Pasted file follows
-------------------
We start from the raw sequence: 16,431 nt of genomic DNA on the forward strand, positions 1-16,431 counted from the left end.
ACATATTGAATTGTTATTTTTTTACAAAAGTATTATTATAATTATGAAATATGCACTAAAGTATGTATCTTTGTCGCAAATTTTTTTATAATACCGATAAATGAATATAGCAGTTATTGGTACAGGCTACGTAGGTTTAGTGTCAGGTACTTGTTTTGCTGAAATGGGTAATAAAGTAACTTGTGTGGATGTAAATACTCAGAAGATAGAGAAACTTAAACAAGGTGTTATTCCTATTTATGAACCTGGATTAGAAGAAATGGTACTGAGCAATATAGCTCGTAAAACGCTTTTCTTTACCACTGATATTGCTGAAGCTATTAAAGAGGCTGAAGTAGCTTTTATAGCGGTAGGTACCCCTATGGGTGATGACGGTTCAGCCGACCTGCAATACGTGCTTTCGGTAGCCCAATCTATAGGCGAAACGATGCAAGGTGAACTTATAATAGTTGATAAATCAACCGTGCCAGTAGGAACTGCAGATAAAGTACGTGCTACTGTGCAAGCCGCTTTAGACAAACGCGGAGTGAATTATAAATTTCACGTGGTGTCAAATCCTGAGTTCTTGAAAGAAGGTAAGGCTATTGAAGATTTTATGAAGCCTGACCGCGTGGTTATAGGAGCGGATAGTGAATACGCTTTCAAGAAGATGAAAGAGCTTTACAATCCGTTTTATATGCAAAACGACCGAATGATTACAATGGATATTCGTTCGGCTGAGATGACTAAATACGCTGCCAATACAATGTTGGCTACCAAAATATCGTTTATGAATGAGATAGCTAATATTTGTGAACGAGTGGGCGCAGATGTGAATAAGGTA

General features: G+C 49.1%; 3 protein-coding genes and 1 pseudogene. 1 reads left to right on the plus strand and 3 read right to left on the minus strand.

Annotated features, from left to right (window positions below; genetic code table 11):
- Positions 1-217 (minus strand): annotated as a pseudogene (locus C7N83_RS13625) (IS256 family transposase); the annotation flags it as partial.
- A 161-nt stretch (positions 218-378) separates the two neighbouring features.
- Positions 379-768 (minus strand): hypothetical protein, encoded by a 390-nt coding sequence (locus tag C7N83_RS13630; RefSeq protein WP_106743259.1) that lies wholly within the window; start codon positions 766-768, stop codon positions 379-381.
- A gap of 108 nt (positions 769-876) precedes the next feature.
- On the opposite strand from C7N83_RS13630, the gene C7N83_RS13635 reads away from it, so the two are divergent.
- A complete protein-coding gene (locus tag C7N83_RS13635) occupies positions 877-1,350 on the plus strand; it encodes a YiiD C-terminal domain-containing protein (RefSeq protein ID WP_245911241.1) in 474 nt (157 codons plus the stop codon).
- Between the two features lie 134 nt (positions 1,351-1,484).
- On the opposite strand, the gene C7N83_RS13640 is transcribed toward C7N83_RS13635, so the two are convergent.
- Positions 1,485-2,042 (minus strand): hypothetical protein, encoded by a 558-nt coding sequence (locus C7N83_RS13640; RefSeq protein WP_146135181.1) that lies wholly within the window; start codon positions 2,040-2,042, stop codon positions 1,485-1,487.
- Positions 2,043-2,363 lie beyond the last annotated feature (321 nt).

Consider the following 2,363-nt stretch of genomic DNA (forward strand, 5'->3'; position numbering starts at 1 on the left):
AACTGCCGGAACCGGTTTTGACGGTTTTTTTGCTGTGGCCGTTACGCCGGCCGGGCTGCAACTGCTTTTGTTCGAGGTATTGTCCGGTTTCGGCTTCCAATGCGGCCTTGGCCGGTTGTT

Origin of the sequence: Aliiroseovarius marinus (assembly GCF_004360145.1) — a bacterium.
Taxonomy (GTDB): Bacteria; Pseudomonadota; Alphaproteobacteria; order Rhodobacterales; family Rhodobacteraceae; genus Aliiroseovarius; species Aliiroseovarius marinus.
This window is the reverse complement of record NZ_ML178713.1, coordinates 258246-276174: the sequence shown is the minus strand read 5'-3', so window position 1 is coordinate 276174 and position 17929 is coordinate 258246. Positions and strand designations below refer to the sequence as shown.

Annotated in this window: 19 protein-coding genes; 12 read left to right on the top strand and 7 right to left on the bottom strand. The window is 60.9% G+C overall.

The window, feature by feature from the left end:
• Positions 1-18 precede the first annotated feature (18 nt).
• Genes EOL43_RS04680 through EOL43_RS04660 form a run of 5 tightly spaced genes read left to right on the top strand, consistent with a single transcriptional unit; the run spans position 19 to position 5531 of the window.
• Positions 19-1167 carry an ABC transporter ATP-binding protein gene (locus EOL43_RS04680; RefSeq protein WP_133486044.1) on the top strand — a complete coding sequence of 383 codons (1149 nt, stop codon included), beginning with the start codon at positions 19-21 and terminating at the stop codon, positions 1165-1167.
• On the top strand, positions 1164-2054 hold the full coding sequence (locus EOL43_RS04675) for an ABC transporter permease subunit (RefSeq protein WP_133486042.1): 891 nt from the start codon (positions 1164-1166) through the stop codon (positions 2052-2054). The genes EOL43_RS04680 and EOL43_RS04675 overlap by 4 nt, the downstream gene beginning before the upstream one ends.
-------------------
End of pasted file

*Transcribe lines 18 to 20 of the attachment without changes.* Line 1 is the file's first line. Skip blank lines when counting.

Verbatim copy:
Taxonomy (GTDB): Bacteria; Pseudomonadota; Alphaproteobacteria; order Rhodobacterales; family Rhodobacteraceae; genus Aliiroseovarius; species Aliiroseovarius marinus.
This window is the reverse complement of record NZ_ML178713.1, coordinates 258246-276174: the sequence shown is the minus strand read 5'-3', so window position 1 is coordinate 276174 and position 17929 is coordinate 258246. Positions and strand designations below refer to the sequence as shown.

Annotated in this window: 19 protein-coding genes; 12 read left to right on the top strand and 7 right to left on the bottom strand. The window is 60.9% G+C overall.